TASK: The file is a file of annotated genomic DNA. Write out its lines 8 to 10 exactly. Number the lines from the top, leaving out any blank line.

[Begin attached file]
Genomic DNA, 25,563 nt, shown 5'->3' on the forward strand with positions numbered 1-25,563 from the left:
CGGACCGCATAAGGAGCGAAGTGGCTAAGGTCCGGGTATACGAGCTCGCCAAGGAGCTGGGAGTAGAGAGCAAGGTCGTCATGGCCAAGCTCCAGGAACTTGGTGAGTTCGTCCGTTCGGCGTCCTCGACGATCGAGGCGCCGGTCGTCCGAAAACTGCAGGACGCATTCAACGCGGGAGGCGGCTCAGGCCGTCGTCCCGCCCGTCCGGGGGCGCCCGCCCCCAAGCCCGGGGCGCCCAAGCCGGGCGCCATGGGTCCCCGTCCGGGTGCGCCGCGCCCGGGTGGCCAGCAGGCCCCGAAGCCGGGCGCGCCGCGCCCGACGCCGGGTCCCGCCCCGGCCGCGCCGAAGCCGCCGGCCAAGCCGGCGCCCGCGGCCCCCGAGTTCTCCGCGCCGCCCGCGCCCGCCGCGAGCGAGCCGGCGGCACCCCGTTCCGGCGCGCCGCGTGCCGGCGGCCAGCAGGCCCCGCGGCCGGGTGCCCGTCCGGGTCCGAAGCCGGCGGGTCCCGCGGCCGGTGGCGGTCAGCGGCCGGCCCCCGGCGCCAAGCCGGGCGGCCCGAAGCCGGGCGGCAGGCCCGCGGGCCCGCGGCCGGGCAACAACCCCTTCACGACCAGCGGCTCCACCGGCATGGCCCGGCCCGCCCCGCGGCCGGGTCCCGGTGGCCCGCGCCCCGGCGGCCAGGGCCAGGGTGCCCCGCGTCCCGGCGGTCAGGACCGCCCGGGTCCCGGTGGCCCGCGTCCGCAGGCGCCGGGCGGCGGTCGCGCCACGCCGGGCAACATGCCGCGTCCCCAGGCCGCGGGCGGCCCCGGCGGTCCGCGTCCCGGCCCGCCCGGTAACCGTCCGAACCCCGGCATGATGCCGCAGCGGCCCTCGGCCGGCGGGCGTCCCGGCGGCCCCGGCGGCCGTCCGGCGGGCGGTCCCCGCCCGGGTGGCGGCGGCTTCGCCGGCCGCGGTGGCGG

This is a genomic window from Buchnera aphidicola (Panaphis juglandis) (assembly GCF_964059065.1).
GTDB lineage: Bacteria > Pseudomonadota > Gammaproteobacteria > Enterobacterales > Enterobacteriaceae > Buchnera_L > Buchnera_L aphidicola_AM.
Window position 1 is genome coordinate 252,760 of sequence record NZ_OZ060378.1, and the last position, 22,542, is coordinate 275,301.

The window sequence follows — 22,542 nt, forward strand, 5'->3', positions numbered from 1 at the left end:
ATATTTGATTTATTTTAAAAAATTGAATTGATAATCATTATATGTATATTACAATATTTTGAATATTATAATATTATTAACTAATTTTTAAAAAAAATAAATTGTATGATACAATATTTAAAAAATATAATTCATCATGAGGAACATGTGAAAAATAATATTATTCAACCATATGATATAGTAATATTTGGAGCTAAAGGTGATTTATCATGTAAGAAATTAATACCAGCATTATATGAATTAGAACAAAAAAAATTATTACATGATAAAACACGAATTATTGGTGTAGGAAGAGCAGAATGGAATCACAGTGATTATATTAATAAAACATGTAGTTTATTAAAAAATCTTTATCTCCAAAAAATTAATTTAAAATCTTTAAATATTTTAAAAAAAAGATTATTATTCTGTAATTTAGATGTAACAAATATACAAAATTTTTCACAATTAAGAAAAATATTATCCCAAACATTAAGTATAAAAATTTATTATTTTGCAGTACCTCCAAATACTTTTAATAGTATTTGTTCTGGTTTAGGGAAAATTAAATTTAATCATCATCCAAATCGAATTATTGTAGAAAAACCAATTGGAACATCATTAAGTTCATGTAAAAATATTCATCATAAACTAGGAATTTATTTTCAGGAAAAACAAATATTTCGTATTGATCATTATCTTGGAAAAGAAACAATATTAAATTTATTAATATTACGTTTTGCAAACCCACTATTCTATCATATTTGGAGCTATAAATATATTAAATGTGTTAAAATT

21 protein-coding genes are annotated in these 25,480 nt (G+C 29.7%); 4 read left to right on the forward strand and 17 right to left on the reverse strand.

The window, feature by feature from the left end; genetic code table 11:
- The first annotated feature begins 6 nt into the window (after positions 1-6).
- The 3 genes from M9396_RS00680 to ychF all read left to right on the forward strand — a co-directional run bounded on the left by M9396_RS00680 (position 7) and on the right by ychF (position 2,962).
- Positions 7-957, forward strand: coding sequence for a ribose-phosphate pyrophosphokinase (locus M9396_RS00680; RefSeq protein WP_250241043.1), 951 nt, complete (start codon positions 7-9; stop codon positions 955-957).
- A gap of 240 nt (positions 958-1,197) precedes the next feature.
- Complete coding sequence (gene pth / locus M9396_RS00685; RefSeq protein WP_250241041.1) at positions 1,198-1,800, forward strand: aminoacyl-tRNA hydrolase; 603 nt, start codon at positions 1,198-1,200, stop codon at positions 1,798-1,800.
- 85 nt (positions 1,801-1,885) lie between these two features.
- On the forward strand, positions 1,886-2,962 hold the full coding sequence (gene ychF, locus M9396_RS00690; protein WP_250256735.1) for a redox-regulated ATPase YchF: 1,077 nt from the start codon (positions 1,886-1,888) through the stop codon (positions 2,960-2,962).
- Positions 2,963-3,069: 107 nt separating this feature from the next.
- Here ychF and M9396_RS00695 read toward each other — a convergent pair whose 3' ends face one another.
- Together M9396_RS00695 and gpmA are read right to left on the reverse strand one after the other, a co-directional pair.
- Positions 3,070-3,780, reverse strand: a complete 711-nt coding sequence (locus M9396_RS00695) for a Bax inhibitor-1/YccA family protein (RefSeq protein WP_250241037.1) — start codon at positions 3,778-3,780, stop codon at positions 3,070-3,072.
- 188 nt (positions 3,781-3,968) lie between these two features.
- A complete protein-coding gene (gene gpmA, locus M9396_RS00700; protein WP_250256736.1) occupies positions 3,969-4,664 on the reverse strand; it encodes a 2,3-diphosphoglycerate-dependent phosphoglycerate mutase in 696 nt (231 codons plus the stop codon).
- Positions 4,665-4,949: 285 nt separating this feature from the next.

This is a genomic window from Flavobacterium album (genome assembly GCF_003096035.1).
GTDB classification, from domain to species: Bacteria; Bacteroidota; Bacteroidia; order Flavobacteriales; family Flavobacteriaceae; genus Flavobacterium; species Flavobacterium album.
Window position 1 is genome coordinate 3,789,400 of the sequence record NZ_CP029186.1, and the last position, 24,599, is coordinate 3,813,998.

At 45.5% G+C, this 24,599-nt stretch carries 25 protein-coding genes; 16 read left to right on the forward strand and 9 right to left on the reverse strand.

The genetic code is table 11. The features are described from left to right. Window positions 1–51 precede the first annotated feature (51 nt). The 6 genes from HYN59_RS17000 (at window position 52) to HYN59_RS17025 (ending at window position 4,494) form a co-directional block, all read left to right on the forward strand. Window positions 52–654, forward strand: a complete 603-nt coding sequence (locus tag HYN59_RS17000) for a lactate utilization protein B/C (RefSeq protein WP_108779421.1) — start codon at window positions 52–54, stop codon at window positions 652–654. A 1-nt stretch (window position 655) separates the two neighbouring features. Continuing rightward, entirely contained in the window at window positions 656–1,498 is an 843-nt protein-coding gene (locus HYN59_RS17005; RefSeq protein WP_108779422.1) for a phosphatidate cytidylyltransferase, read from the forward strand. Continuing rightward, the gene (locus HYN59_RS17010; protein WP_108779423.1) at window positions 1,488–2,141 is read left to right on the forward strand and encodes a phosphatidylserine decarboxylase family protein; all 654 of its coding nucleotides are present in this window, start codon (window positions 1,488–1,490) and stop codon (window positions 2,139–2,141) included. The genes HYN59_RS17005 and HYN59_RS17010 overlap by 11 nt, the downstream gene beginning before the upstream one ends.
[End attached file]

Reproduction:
21 protein-coding genes are annotated in these 25,480 nt (G+C 29.7%); 4 read left to right on the forward strand and 17 right to left on the reverse strand.

The window, feature by feature from the left end; genetic code table 11:
- The first annotated feature begins 6 nt into the window (after positions 1-6).